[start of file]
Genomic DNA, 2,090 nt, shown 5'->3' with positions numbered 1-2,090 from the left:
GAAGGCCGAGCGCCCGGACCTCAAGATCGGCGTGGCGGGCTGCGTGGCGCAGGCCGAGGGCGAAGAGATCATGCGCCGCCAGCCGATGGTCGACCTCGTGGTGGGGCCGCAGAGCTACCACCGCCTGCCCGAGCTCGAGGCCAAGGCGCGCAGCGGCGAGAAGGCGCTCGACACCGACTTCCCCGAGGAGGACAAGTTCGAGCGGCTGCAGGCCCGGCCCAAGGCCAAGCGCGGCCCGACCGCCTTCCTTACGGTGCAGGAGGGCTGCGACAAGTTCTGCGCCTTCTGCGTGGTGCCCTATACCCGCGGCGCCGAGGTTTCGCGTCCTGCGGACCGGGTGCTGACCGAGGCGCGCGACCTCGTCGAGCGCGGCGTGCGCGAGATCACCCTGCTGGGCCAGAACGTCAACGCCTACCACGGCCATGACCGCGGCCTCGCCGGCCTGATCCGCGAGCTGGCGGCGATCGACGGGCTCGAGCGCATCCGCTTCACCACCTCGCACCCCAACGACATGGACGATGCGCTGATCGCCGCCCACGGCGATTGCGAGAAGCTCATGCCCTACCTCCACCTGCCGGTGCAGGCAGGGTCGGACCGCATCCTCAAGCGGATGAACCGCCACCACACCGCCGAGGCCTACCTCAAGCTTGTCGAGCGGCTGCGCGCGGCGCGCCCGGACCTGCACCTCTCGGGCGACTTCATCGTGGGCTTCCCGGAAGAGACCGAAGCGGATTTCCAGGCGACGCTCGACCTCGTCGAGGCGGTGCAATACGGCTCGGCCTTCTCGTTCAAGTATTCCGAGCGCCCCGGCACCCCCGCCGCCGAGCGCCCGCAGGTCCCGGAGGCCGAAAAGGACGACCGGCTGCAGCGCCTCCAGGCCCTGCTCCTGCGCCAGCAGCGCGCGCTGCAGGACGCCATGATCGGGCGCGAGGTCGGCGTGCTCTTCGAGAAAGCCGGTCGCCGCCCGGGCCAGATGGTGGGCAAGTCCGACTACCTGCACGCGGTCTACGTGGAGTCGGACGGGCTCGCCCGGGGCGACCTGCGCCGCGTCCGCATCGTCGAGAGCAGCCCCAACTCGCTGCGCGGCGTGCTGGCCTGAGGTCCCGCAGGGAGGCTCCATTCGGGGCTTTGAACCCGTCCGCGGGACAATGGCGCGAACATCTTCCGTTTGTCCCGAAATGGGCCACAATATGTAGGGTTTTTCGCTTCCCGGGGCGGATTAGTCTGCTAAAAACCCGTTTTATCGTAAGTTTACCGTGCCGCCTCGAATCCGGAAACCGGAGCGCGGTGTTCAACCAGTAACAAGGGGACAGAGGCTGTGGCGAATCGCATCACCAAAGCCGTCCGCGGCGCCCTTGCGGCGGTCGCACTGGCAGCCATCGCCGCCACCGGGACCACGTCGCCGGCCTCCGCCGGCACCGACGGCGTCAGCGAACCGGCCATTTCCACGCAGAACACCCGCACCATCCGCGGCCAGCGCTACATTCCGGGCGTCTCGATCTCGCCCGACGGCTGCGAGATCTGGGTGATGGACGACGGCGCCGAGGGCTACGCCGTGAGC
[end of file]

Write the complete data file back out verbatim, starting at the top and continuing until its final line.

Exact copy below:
Genomic DNA, 2,090 nt, shown 5'->3' with positions numbered 1-2,090 from the left:
GAAGGCCGAGCGCCCGGACCTCAAGATCGGCGTGGCGGGCTGCGTGGCGCAGGCCGAGGGCGAAGAGATCATGCGCCGCCAGCCGATGGTCGACCTCGTGGTGGGGCCGCAGAGCTACCACCGCCTGCCCGAGCTCGAGGCCAAGGCGCGCAGCGGCGAGAAGGCGCTCGACACCGACTTCCCCGAGGAGGACAAGTTCGAGCGGCTGCAGGCCCGGCCCAAGGCCAAGCGCGGCCCGACCGCCTTCCTTACGGTGCAGGAGGGCTGCGACAAGTTCTGCGCCTTCTGCGTGGTGCCCTATACCCGCGGCGCCGAGGTTTCGCGTCCTGCGGACCGGGTGCTGACCGAGGCGCGCGACCTCGTCGAGCGCGGCGTGCGCGAGATCACCCTGCTGGGCCAGAACGTCAACGCCTACCACGGCCATGACCGCGGCCTCGCCGGCCTGATCCGCGAGCTGGCGGCGATCGACGGGCTCGAGCGCATCCGCTTCACCACCTCGCACCCCAACGACATGGACGATGCGCTGATCGCCGCCCACGGCGATTGCGAGAAGCTCATGCCCTACCTCCACCTGCCGGTGCAGGCAGGGTCGGACCGCATCCTCAAGCGGATGAACCGCCACCACACCGCCGAGGCCTACCTCAAGCTTGTCGAGCGGCTGCGCGCGGCGCGCCCGGACCTGCACCTCTCGGGCGACTTCATCGTGGGCTTCCCGGAAGAGACCGAAGCGGATTTCCAGGCGACGCTCGACCTCGTCGAGGCGGTGCAATACGGCTCGGCCTTCTCGTTCAAGTATTCCGAGCGCCCCGGCACCCCCGCCGCCGAGCGCCCGCAGGTCCCGGAGGCCGAAAAGGACGACCGGCTGCAGCGCCTCCAGGCCCTGCTCCTGCGCCAGCAGCGCGCGCTGCAGGACGCCATGATCGGGCGCGAGGTCGGCGTGCTCTTCGAGAAAGCCGGTCGCCGCCCGGGCCAGATGGTGGGCAAGTCCGACTACCTGCACGCGGTCTACGTGGAGTCGGACGGGCTCGCCCGGGGCGACCTGCGCCGCGTCCGCATCGTCGAGAGCAGCCCCAACTCGCTGCGCGGCGTGCTGGCCTGAGGTCCCGCAGGGAGGCTCCATTCGGGGCTTTGAACCCGTCCGCGGGACAATGGCGCGAACATCTTCCGTTTGTCCCGAAATGGGCCACAATATGTAGGGTTTTTCGCTTCCCGGGGCGGATTAGTCTGCTAAAAACCCGTTTTATCGTAAGTTTACCGTGCCGCCTCGAATCCGGAAACCGGAGCGCGGTGTTCAACCAGTAACAAGGGGACAGAGGCTGTGGCGAATCGCATCACCAAAGCCGTCCGCGGCGCCCTTGCGGCGGTCGCACTGGCAGCCATCGCCGCCACCGGGACCACGTCGCCGGCCTCCGCCGGCACCGACGGCGTCAGCGAACCGGCCATTTCCACGCAGAACACCCGCACCATCCGCGGCCAGCGCTACATTCCGGGCGTCTCGATCTCGCCCGACGGCTGCGAGATCTGGGTGATGGACGACGGCGCCGAGGGCTACGCCGTGAGC